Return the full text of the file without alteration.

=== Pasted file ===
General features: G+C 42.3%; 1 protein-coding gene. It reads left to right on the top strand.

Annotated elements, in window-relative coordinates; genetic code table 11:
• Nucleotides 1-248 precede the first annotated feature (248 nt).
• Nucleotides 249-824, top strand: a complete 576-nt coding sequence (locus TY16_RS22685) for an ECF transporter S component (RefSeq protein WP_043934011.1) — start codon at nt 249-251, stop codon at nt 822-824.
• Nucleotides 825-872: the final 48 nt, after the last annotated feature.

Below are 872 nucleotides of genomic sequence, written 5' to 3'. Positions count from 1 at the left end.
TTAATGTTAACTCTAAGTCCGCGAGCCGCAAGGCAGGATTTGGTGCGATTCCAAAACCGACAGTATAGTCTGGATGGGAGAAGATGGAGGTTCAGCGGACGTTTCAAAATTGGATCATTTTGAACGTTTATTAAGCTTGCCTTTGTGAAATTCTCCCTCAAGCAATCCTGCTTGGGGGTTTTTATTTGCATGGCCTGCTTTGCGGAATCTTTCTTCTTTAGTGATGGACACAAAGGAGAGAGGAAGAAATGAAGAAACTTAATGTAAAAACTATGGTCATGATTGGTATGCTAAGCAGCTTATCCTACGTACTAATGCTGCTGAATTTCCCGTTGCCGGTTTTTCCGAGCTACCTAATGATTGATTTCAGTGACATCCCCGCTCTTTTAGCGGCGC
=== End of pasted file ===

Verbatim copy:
General features: G+C 42.3%; 1 protein-coding gene. It reads left to right on the top strand.

Annotated elements, in window-relative coordinates; genetic code table 11:
• Nucleotides 1-248 precede the first annotated feature (248 nt).
• Nucleotides 249-824, top strand: a complete 576-nt coding sequence (locus TY16_RS22685) for an ECF transporter S component (RefSeq protein WP_043934011.1) — start codon at nt 249-251, stop codon at nt 822-824.
• Nucleotides 825-872: the final 48 nt, after the last annotated feature.

Below are 872 nucleotides of genomic sequence, written 5' to 3'. Positions count from 1 at the left end.
TTAATGTTAACTCTAAGTCCGCGAGCCGCAAGGCAGGATTTGGTGCGATTCCAAAACCGACAGTATAGTCTGGATGGGAGAAGATGGAGGTTCAGCGGACGTTTCAAAATTGGATCATTTTGAACGTTTATTAAGCTTGCCTTTGTGAAATTCTCCCTCAAGCAATCCTGCTTGGGGGTTTTTATTTGCATGGCCTGCTTTGCGGAATCTTTCTTCTTTAGTGATGGACACAAAGGAGAGAGGAAGAAATGAAGAAACTTAATGTAAAAACTATGGTCATGATTGGTATGCTAAGCAGCTTATCCTACGTACTAATGCTGCTGAATTTCCCGTTGCCGGTTTTTCCGAGCTACCTAATGATTGATTTCAGTGACATCCCCGCTCTTTTAGCGGCGC